The Shiva temple has been mentioned in Puranas including Kashi Khanda (section) of Skanda Purana. In 11th century A.D., Hari Chandra reconstructed the temple. Muhammad Ghori destroyed it along with other temples of Varanasi during his raid in 1194. Reconstruction of the temple started soon after. This was demolished by Qutb-ud-din Aybak. After Aybak’s death the temple was again rebuilt. In 1351 it was destroyed again by Firuz Shah Tughlaq. The temple was rebuilt in 1585 by Todar Mal, the Revenue Minister of Akbar’s Court. Aurangzeb ordered its demolition in 1669 and constructed Gyanvapi Mosque, which still exists alongside the temple. Traces of the old temple can be seen behind the mosque. The current temple was built by Ahilya Bai Holkar of Indore in 1780.The temple spire and the dome are plated with 1000 kg of gold donated by the mighty Jat Sikh Maharaja Ranjit Singh of Punjab, in 1835. In the year 1785 a Naubatkhana was built up in front of the Temple by the then Collector Mohd. Ibrahim Khan at the instance of Governor General Warren Hastings. In 1839, Two domes of the Temple were covered by gold donated by Punjab Kesari Maharaja Ranjeet Singh. Third dome but was remained uncovered, Ministry of cultures & Religious affairs of U.P. Govt. took keen interest for gold plating of third dome of Temple.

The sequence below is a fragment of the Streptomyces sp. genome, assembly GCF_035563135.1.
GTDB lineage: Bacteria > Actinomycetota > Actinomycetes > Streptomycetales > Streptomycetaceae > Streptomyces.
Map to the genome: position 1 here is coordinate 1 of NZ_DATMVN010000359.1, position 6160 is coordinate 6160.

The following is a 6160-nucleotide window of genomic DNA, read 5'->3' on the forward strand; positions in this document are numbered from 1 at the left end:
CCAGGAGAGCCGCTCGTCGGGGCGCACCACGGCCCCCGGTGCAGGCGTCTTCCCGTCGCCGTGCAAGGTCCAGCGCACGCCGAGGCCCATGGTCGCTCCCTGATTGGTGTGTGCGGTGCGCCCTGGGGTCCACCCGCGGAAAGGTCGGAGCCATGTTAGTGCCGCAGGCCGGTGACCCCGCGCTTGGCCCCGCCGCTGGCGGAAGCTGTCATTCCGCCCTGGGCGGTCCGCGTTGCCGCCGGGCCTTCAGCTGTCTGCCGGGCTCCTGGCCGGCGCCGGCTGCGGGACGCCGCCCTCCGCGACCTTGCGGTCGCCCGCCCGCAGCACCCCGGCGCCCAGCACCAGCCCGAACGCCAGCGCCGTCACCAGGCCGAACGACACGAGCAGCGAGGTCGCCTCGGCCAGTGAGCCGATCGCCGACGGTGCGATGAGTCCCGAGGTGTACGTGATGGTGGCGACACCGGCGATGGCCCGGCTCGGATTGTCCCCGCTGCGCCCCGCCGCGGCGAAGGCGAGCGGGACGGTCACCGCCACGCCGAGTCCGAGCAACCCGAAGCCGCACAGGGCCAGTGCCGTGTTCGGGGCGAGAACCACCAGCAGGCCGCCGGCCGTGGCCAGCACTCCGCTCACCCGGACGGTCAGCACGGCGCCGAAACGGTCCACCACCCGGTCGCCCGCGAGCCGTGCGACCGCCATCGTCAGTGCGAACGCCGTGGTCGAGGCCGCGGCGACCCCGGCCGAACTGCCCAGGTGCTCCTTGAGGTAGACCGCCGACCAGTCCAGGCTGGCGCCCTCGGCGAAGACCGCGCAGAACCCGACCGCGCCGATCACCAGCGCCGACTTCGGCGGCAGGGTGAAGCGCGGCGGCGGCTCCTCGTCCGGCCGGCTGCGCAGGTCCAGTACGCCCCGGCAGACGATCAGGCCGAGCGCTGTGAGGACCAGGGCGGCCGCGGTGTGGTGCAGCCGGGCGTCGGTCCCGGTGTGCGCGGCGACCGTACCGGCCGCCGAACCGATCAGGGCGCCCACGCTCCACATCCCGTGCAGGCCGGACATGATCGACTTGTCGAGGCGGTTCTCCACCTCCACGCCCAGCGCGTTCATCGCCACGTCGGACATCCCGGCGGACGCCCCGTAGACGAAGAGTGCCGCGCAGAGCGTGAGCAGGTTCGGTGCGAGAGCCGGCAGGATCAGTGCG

Sri Kasi Viswanath – God for Salvation

The temple structure

The temple complex consists of a series of smaller shrines, located in a small lane called the Vishwanatha Galli, near the river. The linga the main deity at the shrine is 60 cm tall and 90 cm in circumference housed in a silver altar. There are small temples for kal BHAIRO, Dhandapani, Avimukteshwara, Vishnu, Vinayaka, Sanishwara, Virupaksha and Virupaksh Gauri in the complex. There is a small well in the temple called the Jnana Vapi (the wisdom well) and it is believed that the Jytorlinga was hidden in the well to protect it at the time of invasion. It is said that the main deity of the temple had jumped in the well with the Shiv Ling in order to protect the (Jyoti-r)Ling from the invaders.